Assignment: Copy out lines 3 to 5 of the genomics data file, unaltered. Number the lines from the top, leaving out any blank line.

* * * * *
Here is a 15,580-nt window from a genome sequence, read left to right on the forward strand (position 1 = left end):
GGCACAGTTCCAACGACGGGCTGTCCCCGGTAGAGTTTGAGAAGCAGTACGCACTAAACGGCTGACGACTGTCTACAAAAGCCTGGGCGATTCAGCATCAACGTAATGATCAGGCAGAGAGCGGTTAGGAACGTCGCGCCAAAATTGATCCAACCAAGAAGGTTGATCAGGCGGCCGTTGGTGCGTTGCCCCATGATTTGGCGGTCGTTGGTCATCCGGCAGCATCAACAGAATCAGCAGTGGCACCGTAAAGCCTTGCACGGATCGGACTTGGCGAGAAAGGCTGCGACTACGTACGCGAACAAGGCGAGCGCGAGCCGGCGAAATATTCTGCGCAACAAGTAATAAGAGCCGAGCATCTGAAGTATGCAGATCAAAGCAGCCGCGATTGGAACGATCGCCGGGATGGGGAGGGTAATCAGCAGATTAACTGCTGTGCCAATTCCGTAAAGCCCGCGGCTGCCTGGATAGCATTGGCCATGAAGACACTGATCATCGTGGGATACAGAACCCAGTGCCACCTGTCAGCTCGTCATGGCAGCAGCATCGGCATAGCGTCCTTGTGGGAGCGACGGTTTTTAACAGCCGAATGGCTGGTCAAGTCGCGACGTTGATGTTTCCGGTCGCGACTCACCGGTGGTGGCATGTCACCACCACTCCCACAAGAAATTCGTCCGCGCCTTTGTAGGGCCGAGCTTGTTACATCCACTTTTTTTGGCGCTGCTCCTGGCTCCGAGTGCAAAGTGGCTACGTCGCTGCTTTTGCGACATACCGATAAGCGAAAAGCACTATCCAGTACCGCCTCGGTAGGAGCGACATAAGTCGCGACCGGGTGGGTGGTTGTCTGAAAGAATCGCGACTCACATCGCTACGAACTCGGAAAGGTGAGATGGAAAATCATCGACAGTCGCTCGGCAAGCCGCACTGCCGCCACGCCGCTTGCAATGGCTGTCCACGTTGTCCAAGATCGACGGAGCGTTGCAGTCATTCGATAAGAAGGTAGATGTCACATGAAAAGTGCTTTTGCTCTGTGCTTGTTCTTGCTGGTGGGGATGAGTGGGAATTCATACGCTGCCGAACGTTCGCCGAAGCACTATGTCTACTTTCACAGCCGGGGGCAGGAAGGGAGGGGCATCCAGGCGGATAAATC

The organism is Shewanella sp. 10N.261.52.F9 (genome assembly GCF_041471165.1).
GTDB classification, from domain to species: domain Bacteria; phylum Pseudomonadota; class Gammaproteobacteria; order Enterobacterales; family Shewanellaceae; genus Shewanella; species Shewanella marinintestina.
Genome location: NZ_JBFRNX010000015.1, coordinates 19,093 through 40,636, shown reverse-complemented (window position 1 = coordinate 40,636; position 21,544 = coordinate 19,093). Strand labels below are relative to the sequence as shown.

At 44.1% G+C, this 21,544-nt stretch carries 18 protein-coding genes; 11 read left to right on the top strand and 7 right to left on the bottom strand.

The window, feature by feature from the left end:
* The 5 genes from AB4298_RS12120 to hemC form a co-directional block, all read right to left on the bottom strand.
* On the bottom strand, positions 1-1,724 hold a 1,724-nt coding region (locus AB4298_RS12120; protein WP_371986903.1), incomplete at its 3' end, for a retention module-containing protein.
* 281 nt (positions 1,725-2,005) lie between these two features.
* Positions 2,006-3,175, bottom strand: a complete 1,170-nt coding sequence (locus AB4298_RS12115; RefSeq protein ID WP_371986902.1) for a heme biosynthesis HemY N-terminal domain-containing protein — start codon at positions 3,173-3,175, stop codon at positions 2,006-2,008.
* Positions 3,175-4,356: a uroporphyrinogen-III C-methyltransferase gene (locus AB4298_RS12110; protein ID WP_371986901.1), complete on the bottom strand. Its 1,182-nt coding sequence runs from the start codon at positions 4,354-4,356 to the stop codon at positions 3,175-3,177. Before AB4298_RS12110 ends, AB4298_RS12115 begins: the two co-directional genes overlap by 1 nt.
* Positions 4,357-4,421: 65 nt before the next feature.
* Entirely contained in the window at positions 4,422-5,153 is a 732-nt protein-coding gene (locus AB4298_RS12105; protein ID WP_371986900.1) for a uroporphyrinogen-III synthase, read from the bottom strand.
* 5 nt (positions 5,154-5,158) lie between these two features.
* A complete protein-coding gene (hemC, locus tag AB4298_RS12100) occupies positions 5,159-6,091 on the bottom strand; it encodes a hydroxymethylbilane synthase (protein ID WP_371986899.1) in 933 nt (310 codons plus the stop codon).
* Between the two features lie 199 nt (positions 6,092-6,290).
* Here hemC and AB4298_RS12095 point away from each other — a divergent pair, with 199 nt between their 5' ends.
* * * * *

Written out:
The organism is Shewanella sp. 10N.261.52.F9 (genome assembly GCF_041471165.1).
GTDB classification, from domain to species: domain Bacteria; phylum Pseudomonadota; class Gammaproteobacteria; order Enterobacterales; family Shewanellaceae; genus Shewanella; species Shewanella marinintestina.
Genome location: NZ_JBFRNX010000015.1, coordinates 19,093 through 40,636, shown reverse-complemented (window position 1 = coordinate 40,636; position 21,544 = coordinate 19,093). Strand labels below are relative to the sequence as shown.